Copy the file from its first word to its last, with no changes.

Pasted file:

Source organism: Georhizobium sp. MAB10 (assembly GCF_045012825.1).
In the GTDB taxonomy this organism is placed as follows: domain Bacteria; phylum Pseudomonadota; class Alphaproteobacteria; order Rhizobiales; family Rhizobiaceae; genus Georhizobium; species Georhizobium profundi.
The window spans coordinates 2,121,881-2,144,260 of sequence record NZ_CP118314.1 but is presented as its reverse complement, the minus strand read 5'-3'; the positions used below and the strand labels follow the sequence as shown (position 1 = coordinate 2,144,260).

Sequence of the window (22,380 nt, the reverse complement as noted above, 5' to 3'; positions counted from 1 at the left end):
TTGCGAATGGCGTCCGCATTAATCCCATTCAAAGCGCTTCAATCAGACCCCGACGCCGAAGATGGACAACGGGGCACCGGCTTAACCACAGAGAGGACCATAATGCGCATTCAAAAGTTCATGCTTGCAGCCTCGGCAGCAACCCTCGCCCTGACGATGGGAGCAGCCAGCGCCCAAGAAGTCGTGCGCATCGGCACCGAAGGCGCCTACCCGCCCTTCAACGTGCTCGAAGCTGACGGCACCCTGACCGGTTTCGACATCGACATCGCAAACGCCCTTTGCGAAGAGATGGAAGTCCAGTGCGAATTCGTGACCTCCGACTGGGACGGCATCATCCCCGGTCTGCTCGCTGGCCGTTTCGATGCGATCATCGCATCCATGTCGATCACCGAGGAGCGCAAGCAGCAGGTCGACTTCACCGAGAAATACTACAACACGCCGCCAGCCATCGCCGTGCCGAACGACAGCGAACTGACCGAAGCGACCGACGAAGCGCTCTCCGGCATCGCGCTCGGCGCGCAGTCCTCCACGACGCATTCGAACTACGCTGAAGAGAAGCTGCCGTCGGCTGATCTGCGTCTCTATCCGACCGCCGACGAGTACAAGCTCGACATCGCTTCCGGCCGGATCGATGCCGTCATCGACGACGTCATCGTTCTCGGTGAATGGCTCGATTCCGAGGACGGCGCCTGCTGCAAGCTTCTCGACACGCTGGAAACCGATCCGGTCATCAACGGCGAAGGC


Source organism: Georhizobium sp. MAB10 (assembly GCF_045012825.1).
In the GTDB taxonomy this organism is placed as follows: domain Bacteria; phylum Pseudomonadota; class Alphaproteobacteria; order Rhizobiales; family Rhizobiaceae; genus Georhizobium; species Georhizobium profundi.
The window spans coordinates 2,121,881-2,144,260 of sequence record NZ_CP118314.1 but is presented as its reverse complement, the minus strand read 5'-3'; the positions used below and the strand labels follow the sequence as shown (position 1 = coordinate 2,144,260).

Sequence of the window (22,380 nt, the reverse complement as noted above, 5' to 3'; positions counted from 1 at the left end):
TTGCGAATGGCGTCCGCATTAATCCCATTCAAAGCGCTTCAATCAGACCCCGACGCCGAAGATGGACAACGGGGCACCGGCTTAACCACAGAGAGGACCATAATGCGCATTCAAAAGTTCATGCTTGCAGCCTCGGCAGCAACCCTCGCCCTGACGATGGGAGCAGCCAGCGCCCAAGAAGTCGTGCGCATCGGCACCGAAGGCGCCTACCCGCCCTTCAACGTGCTCGAAGCTGACGGCACCCTGACCGGTTTCGACATCGACATCGCAAACGCCCTTTGCGAAGAGATGGAAGTCCAGTGCGAATTCGTGACCTCCGACTGGGACGGCATCATCCCCGGTCTGCTCGCTGGCCGTTTCGATGCGATCATCGCATCCATGTCGATCACCGAGGAGCGCAAGCAGCAGGTCGACTTCACCGAGAAATACTACAACACGCCGCCAGCCATCGCCGTGCCGAACGACAGCGAACTGACCGAAGCGACCGACGAAGCGCTCTCCGGCATCGCGCTCGGCGCGCAGTCCTCCACGACGCATTCGAACTACGCTGAAGAGAAGCTGCCGTCGGCTGATCTGCGTCTCTATCCGACCGCCGACGAGTACAAGCTCGACATCGCTTCCGGCCGGATCGATGCCGTCATCGACGACGTCATCGTTCTCGGTGAATGGCTCGATTCCGAGGACGGCGCCTGCTGCAAGCTTCTCGACACGCTGGAAACCGATCCGGTCATCAACGGCGAAGGC